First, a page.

Pakistan is recalibrating its policy towards Taliban by regulating the ‘Ishaqzai’ faction of Taliban, due to strong factionalism prevailing in the Taliban regime. These elements hold considerable influence in the Taliban regime today amidst the growing despondency in the otherwise disintegrated terror module.

Pakistan is also trying to bring several powerful factions together to establish a stronger force of Taliban which would present long-lasting effects on the peace aspirations of Afghanistan and the region beyond it. Moreover, it is not a big secret anymore that all the factions of the Taliban are having linkages with Pakistan as they are based in Quetta (Pakistan). Pakistan can squeeze the Taliban regime on any day of their choice even to the extent of suffering a little backlash then.

What are the interests of the United States in the region? Are they limited to counter-terrorism?

NO, the interests are not confined to counter-terrorism alone. The primary interest of the United States is to ensure the stability of Pakistan because it is a nuclear weapon state and a fragile, if not a failing state. These concerns have crippled the American policy on Afghanistan since 2001.

President Trump has cast aspersions on the Russian and Iranian rapprochement towards the Taliban, whereas he is also concerned about the growing influence of Tehreek-e-Taliban Pakistan (TTP). He is concerned about the growing export of radical extremists to the Islamic State militants in Syria by the TTP grouping.

What does a holistic review of American Af-Pak policy (as per General Nicolson’s terms) could actually mean?

Before addressing this question, let us understand that there are two main groups of Taliban which are active now – Mullah Rahim group and the other is Sirajuddin Haqqani network. The latter one lies low at present with a small presence in the east Afghanistan. But Mullah Rahim group is powerful in Helmand province and North and West Afghanistan.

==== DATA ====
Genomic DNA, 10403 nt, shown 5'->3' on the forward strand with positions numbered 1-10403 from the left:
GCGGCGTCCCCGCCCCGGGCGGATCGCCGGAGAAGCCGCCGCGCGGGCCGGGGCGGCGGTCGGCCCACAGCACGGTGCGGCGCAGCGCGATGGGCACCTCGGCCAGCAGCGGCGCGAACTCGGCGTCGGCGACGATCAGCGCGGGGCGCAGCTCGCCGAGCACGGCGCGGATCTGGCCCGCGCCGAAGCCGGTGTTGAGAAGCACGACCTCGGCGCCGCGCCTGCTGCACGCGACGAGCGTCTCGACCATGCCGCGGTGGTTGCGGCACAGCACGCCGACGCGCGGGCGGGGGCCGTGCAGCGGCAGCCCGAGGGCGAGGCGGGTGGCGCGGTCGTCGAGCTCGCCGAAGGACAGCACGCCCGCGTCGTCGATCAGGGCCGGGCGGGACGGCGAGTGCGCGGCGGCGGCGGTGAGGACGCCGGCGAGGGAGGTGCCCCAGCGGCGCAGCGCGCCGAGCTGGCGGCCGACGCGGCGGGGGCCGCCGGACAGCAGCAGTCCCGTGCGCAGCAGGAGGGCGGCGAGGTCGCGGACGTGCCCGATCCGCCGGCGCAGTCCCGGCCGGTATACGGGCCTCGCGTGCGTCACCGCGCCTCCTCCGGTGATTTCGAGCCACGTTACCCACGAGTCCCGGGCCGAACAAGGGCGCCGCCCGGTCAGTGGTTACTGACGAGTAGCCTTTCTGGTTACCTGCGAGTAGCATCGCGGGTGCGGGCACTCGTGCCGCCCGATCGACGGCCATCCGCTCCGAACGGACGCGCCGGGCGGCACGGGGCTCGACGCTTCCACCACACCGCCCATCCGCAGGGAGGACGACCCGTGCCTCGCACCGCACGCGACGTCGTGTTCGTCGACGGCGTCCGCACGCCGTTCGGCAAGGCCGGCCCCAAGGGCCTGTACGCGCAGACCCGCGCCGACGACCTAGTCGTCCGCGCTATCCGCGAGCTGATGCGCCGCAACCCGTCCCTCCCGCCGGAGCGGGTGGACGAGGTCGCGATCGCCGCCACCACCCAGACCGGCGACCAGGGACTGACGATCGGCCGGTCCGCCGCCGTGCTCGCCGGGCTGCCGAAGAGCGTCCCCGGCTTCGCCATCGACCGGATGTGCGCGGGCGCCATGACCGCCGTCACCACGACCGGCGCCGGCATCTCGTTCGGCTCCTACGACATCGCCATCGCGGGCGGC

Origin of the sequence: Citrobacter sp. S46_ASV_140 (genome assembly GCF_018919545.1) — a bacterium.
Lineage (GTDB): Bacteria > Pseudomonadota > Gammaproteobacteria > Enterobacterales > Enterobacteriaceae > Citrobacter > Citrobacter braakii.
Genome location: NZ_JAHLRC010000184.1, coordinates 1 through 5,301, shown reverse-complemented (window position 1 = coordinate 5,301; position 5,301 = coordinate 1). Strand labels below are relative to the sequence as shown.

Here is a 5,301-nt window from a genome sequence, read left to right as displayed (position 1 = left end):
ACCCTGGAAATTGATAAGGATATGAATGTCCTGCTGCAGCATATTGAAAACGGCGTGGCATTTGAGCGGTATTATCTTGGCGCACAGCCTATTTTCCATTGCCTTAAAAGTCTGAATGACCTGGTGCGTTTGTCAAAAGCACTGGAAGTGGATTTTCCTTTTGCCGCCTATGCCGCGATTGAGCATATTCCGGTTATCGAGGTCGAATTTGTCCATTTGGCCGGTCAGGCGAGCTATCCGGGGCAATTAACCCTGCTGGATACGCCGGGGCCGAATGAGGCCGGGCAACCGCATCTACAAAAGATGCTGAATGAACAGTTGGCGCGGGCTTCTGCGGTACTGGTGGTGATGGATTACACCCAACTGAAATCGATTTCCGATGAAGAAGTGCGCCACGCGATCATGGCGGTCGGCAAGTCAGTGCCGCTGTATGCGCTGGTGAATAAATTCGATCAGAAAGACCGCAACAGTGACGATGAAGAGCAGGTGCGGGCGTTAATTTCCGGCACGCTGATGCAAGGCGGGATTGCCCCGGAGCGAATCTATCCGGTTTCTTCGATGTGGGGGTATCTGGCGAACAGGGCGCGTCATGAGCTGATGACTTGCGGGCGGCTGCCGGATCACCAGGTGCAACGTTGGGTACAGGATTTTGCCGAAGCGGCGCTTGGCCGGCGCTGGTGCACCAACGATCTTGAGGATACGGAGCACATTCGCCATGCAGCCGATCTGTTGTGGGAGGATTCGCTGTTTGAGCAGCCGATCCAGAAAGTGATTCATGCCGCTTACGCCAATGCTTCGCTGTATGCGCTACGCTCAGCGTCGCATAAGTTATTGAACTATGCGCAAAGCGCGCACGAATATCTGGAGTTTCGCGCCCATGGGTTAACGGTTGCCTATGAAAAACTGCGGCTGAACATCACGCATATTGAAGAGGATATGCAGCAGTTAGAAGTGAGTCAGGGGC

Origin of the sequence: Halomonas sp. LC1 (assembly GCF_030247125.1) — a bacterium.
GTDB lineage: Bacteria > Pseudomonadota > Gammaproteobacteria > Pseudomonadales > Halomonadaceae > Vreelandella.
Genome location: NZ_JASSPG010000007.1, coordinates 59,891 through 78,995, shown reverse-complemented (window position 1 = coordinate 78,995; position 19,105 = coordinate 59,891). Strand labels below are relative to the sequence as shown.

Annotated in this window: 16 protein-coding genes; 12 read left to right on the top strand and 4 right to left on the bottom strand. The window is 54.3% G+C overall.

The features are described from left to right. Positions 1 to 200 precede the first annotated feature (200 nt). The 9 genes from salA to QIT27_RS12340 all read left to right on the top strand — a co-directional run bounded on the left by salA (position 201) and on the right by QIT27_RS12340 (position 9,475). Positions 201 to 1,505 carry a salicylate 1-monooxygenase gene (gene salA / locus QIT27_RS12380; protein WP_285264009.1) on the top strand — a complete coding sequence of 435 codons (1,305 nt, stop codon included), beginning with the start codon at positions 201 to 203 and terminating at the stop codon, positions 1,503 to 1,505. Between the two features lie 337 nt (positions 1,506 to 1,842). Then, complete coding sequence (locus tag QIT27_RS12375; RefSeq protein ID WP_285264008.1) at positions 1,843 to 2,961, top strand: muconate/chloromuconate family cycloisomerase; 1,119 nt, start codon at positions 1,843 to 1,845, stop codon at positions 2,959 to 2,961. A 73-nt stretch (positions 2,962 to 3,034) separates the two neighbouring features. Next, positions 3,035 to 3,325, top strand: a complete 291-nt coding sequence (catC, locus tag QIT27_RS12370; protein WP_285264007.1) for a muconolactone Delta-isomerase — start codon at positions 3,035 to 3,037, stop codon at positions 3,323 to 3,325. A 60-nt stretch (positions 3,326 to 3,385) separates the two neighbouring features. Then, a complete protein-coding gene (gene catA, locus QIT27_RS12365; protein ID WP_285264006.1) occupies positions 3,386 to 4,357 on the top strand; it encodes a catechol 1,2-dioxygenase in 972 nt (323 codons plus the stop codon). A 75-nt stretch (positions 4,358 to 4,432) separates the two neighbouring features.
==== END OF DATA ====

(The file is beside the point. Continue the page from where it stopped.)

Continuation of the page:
Most ostensibly, the ‘holistic view’ would mean a hardening of the American stance to dismantle the Haqqani network, which is directly supported by Pakistan. But Pakistan seems to be not anxious about this position and it thinks that it is a business as usual for America to seek such favours. Defence Secretary General Mattis testifies that the US needs to engage with Pakistan and incentivise those responses, which is an ‘old wine in a new bottle’. At the most, there could be some muscle flexing and rhetoric to secure Pakistan’s cooperation, but it has already been done by the previous administrations.

Is there a possibility of more US troops in Afghanistan?

The war in Afghanistan is costing $13 million to the US taxpayers. The public is also against the United States playing the role of world policeman. But, General Nicolson has advocated maintaining a balance in the region by not letting the situation to get adverse to the Kabul authorities. He suggests that combat assistance is required at this time apart from following the training procedures. Given the strategic importance of the region, the US Congress may approve a few more thousand troops without much hassle.

How can America make costly for Pakistan for supporting Afghan Taliban?

Hudson Institute has called for a reevaluation of the United States policy towards Pakistan. It said that the Trump Administration should make it more and more costly for Pakistani leaders to employ a strategy of supporting terrorist proxies to satisfy regional strategic goals.

It is of prime importance to reign in the Haqqani network which is the brainchild of the Pakistani establishment. Another significant development could be driving the Afghan Taliban to the negotiating table. There could be a harsher approach in the following terms –

  • Reduction of economic and military support.
  • Increasing number of drone strikes on the Af-Pak border.
  • Sanctions against Pakistan-based entities and individuals who are responsible for terrorist activities in the region.
  • Moving towards declaring Pakistan, as a state sponsor of terrorism.
  • Extending the travel ban to Pakistan or at least forbidding certain individuals of Pakistani State authorities from entering the US soil.

These measures might not be adopted in the immediate future, especially in the context of the Hudson report. But the Trump Administration possess an enormous scope for embarrassing the Pakistani State for their immoral activities around the world.